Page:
Should Repair Schedules be based on time or Mileage?
Wednesday, October 16, 2013
Cars today tend to perform better than they once did, illustrated by the fact that the average lifespan of a vehicle is now in excess of 11 years, according to a recent study conducted by Polk. Yet despite this, car experts say that there are a few general rules to live by when it comes to automotive maintenance. For example, after traveling about 9,500 kilometers, it's a good idea to have the tires rotated so that the car drives balanced and doesn't list to one side or another. Similarly, for the engine, the rule of thumb is to replace the car's oil every 8,000 to 11,000 kilometers.
These are just two of the fallbacks auto mechanics point to as a smart way in which to avoid a car insurance claim, which may result after a breakdown leads to an accident.
There are also some customs that seem to conflict with one another. For example some mechanics and owners manuals say that a car should be have certain components replaced after 72 months. Meanwhile, there are others that say it should be done every 140,000 kilometers traveled.
Which one is it? This is a question that automotive guru Jason Tchir attempted to answer in a special for The Globe and Mail.
Calvin Feist, an automotive instructor at the Northern Alberta Institute of Technology in Edmonton, told Tchir that this answer depends on the part of the car being talked about. For instance, if it's the timing belt, go by what the manufacturer recommends.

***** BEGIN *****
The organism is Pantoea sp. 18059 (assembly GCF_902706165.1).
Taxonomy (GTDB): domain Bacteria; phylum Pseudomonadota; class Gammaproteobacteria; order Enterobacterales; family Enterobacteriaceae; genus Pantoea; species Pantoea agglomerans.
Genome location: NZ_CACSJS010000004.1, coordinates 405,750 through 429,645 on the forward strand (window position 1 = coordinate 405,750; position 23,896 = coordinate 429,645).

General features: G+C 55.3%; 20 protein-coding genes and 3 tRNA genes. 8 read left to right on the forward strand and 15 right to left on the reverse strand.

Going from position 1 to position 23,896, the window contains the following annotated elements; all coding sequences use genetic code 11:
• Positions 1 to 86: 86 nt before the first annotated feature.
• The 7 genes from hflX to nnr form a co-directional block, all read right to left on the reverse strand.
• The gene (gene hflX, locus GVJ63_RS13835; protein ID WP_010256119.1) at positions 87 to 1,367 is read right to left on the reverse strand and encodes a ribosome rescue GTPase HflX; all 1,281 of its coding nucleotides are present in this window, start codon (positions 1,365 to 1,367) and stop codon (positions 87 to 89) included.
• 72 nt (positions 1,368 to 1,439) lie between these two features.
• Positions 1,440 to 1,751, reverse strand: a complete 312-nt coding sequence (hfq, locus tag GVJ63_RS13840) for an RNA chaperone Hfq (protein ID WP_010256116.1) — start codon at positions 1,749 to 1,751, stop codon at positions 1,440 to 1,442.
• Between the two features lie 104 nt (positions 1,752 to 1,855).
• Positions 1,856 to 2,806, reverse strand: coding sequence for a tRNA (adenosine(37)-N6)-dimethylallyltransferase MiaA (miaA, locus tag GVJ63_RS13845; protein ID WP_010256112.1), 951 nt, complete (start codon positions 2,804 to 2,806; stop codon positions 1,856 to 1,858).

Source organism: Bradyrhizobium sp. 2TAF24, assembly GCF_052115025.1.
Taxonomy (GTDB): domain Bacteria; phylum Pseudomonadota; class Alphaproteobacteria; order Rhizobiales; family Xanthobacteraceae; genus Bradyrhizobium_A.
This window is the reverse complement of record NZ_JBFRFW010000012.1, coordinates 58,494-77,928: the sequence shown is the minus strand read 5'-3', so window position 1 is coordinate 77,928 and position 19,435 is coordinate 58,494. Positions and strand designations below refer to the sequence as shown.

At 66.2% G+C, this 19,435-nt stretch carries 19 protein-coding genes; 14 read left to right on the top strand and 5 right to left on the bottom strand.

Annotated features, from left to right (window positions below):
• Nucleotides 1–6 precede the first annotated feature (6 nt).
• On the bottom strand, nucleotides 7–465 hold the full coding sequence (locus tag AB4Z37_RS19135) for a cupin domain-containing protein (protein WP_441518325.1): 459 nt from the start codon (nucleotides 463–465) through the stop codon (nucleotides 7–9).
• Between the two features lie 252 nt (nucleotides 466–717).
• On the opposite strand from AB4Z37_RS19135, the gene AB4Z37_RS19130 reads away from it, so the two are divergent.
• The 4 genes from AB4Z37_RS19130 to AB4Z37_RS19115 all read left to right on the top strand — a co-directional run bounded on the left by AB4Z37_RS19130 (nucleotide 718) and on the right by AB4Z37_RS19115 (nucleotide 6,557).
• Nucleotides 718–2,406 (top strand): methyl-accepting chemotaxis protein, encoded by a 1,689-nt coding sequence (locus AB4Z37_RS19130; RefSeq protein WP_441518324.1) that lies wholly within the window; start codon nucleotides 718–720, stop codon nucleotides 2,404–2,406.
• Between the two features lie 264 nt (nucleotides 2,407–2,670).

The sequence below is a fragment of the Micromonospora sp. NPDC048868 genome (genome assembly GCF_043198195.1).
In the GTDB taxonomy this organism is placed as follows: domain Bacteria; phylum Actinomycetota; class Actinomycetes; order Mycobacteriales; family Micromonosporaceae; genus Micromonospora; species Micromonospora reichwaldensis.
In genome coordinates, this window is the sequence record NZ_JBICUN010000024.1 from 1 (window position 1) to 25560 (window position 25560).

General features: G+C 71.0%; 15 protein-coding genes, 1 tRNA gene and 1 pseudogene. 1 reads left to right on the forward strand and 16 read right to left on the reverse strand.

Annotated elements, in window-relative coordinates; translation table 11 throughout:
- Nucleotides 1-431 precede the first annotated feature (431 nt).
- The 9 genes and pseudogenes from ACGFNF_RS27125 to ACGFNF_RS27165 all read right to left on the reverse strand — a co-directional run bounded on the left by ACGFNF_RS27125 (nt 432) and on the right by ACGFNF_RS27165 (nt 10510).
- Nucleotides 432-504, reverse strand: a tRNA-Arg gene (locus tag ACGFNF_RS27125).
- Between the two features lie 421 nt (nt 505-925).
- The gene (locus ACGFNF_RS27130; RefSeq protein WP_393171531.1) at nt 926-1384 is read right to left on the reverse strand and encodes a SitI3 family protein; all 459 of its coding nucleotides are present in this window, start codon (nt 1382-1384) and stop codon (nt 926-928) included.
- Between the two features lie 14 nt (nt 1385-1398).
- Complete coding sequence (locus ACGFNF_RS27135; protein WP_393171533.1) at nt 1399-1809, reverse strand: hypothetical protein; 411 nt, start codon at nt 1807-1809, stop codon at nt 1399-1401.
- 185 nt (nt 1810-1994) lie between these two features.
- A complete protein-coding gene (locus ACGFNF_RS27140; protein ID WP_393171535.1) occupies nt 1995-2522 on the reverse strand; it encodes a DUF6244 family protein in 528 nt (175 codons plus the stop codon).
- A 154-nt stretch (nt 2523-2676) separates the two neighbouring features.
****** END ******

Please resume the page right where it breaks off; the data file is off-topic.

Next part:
"On an interference fit engine, if the belt breaks or jumps a tooth, it will allow the valves to hit the top of the pistons and cause major engine damage," said Feist.
As for which rule to go by - replacing items once every six years or after 140,000 kilometers, it's best to go by whichever is reached first, according to Chad Heard, a spokesman for the foreign automaker Hyundai. In other words, if it's been 72 months since the car was purchased but the car hasn't traveled that far yet, it's best to have the timing belt replaced.
Another reason why time is important is because of what timing belts are typically made of. Heard told Tchir that because they're made from rubber, which wears away over time, a car that's remained in storage and hasn't been driven still needs to have its timing belt replaced after six years.
The following tips can serve as a guideline for when other maintenance tasks should be performed, only these are mainly after traveling so many kilometers
- Battery. The typical life of a car battery is between three and five years. So three years after it's been installed, it's a good idea to purchase one so it's ready to go when the battery dies.
- Coolant. Antifreeze should be flushed and replaced once every two years or 48,000 kilometers, whichever comes first.
- Transmission and fuel filter. For both, these should be replaced once a year or every 24,000 kilometers.
- Windshield wipers. The blades for the windshield should be changed for new ones as soon as significant streaks are left when they're in use. But as a general rule, new ones should be installed every six months or so.
"Neglected vehicle care almost always means much higher costs down the line in the form of more extensive repairs or lost resale value," said Rich White, executive director for the Car Care Council. "Following a routine maintenance program … can help you drive smart, save money and make informed decisions."